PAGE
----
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The Masstor Mass Storage Product at Brookhaven National Laboratory

IP.com Disclosure Number: IPCOM000131516D
Original Publication Date: 1982-Jul-01
Included in the Prior Art Database: 2005-Nov-11
Document File: 13 page(s) / 48K

Publishing Venue

Software Patent Institute

Related People

C. W. Ewing: AUTHOR [+4]

Abstract

This case history of the integration of a mass storage system into a major computing facility represents the current state of the art, but improvements are coming. There is little doubt that the role of the traditional computer center is changing. This change has come about primarily through economic factors and new applications that are in turn the consequences of technological advances. Although the cost of labor is constantly increasing, the cost of computer hardware is declining as a result of these advances. At the same time, systems are becoming more ";user friendly, "; reducing the need for technical intermediaries between the computer and the user. The result of these many changes is a proliferation of smaller systems dedicated to small groups of users, as user communities migrate from their large computer centers.

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THIS DOCUMENT IS AN APPROXIMATE REPRESENTATION OF THE ORIGINAL.

This record contains textual material that is copyright ©; 1982 by the Institute of Electrical and Electronics Engineers, Inc. All rights reserved. Contact the IEEE Computer Society http://www.computer.org/ (714-821-8380) for copies of the complete work that was the source of this textual material and for all use beyond that as a record from the SPI Database.

The Masstor Mass Storage Product at Brookhaven National Laboratory

C. W. Ewing, Masstor Systems A. M. Peskin, Brookhaven National Laboratory

This case history of the integration of a mass storage system into a major computing facility represents the current state of the art, but improvements are coming.

There is little doubt that the role of the traditional computer center is changing. This change has come about primarily through economic factors and new applications that are in turn the consequences of technological advances. Although the cost of labor is constantly increasing, the cost of computer hardware is declining as a result of these advances. At the same time, systems are becoming more "user friendly, " reducing the need for technical intermediaries between the computer and the user. The result of these many changes is a proliferation of smaller systems dedicated to small groups of users, as user communities migrate from their large computer centers.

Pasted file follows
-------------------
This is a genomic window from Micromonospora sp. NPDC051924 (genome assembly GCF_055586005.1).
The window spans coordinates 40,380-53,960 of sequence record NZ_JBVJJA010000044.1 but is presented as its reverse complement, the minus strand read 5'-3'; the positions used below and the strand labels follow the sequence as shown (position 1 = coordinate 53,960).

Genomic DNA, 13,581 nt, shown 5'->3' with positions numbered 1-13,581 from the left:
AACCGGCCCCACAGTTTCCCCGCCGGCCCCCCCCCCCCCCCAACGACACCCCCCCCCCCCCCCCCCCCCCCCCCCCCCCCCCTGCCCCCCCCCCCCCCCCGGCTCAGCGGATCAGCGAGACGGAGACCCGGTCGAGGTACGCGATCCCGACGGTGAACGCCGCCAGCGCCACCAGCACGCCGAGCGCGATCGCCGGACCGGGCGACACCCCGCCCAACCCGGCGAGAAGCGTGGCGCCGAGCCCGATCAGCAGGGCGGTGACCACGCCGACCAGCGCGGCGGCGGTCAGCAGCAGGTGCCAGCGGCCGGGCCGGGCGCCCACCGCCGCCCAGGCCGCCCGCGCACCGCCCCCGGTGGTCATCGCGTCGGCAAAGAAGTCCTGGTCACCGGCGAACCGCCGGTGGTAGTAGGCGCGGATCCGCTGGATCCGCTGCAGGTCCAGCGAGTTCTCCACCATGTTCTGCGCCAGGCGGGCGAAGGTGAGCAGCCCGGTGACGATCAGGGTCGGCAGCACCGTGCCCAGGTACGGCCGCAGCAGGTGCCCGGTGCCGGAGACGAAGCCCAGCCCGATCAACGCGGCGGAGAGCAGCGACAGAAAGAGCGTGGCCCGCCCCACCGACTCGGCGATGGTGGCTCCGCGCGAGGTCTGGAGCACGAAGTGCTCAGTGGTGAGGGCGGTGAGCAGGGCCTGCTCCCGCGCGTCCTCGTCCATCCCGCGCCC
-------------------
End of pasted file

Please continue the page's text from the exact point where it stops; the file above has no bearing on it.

The requirement

In spite of the trend toward decentralization, the traditional computer center continues to play an important role. The need remains for repositories of equipment so specialized or costly that they must be shared among organizational subunits. Within an organization, even one with many small computers, there should be a single center of expertise to avoid duplication of effort in such activities as system and library maintenance, and to feed the way in implementing new technology. Perhaps the most important argument in favor of a central computer is the need of smaller computers to work with large, common data bases. This requires a center equipped with sufficient on- line mass storage and data management capabilities to serve the entire organization.

The data orientation of computing (Figure I ) has been gaining favor over the last five years. Computing problems ranging from bank transactions to airplane design have been cast in terms of data-base manipulation.

Brookhaven National Laboratory and its Central Scientific Computing Facility provide a fairly typical case history in terms of both organizational structure and changing patterns of computer use. The CSCF is equipped with very large computers (Control Data 6600's and a 7600) operated in an open-shop environment similar to that of a university computing center. In this environment, mass storage fulfills three particular functions. The first is the archiving of data from large scientific experiments, which are usually written once but referenced many more times. Initially, this is done...